GENEVA (25 September 2014) – UN High Commissioner for Human Rights Zeid Ra’ad Al Hussein on Thursday condemned ISIL’s brutal, cold-blooded slaying of Iraqi human rights defender Sameera Salih Ali Al-Nuaimy, who was publicly executed by a masked firing squad in front of the Governorate building in central Mosul earlier this week, as well as the continuing detention, sexual exploitation and sale of hundreds of women and girls in areas captured by ISIL.
“This horrifying public execution – of a courageous woman whose only weapons were the words she used in defence of the human rights of others – lays bare the bankrupt ideology of ISIL and its affiliates,” High Commissioner Zeid said. “Al-Nuaimy was seized from her home by ISIL fighters and tortured for days before she was killed in cold blood by a squad of so-called fighters.”
Al-Nuaimy, a respected lawyer known for her pro bono work and efforts to promote the rights of women, was detained on 17 September following posts on her Facebook page that were critical of ISIL, including of the “barbaric bombing and destroying of mosques and shrines in Mosul.” She was then “convicted” of apostasy by a so-called court. Her husband and family were prohibited by ISIL from even giving her a funeral.
Al-Nuaimy’s execution follows a number of attacks against other prominent women in areas under ISIL control. On 22 July, a female candidate in the general election was killed when ISIL or associated armed groups stormed her house in Sderat in Ninewa. On 23 July, also in Sderat, gunmen broke into the house of another female candidate in the last election for the Ninewa Provincial Council, killed her and abducted her husband. On the same day, another female candidate in the last general election was abducted when gunmen stormed her house in the Sumer area of eastern Mosul. She is still missing.
Human rights officials with the UN Assistance Mission in Iraq (UNAMI) have received numerous other reports of the execution of women in Mosul and other ISIL-controlled areas, some after perfunctory “trials.” Educated, professional women seem to be particularly at risk.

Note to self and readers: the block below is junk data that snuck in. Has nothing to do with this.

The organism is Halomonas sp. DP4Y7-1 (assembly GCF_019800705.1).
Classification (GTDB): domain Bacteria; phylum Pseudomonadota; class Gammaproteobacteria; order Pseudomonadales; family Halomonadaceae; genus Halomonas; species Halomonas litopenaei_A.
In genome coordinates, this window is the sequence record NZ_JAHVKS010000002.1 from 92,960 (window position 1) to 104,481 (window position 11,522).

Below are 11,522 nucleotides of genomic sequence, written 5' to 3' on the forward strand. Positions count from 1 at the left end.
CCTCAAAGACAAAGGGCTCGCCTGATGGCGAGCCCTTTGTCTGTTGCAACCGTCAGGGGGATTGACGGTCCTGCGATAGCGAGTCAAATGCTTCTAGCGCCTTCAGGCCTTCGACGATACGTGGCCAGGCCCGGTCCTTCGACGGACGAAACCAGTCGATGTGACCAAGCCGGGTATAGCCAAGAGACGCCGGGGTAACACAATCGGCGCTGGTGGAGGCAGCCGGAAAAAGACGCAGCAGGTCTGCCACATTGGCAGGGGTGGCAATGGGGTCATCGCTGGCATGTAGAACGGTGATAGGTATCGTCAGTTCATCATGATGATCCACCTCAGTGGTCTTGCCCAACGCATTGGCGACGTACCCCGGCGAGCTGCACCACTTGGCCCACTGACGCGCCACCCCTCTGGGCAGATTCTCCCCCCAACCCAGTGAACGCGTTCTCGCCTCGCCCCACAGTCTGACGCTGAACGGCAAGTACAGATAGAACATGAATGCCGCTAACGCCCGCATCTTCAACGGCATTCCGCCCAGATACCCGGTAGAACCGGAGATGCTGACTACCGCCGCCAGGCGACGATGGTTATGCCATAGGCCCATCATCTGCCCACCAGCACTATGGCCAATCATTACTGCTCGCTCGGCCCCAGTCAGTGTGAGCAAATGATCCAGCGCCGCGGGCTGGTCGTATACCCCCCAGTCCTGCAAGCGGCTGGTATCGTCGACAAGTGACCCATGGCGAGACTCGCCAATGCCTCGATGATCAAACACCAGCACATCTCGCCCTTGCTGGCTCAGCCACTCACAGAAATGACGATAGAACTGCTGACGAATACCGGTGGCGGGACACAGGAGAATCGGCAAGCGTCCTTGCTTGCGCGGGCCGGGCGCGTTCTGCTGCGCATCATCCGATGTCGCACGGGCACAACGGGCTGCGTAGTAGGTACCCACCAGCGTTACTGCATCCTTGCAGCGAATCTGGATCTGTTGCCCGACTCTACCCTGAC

The High Commissioner also expressed his deep dismay at the situation facing hundreds of captured Yezidi women and girls, as well as some from other ethnic and religious groups, who have reportedly been sold into slavery, forced into marriage and repeatedly raped by ISIL fighters since their home areas were overrun in August.
“Their terrible predicament shames us all as human beings,” Zeid said. “The full horror of what they are going through is starting to become apparent from the few who have escaped or who have managed to telephone relatives who escaped ISIL’s clutches.”
On 14 August, an announcement by ISIL read out in all Mosul’s mosques ordered women to veil their faces or incur severe punishment. Women were also prohibited from walking publicly without an accompanying male guardian. According to sources contacted by UN human rights staff, the regulations are being strictly monitored at the entrance of hospitals and other health facilities in Mosul, and the number of health staff has significantly dwindled as a result. There are also reports of beatings of women who resisted these restrictions.
“ISIL has been characterised by the sheer brutality of its attacks on the most vulnerable sectors of society, including women, children, and ethnic and religious communities,” High Commissioner Zeid said. “These latest killings, and the ongoing abductions and enslavement of women and children, illustrate the utterly poisonous nature of this Takfiri group, and demonstrate the similarities between it and other groups such as Boko Haram in Nigeria which is also treating large numbers of women and girls in an abominable fashion. The fact that such groups try to attract more people to their cause by asserting their acts are supported by Islam is a further gross perversion.”
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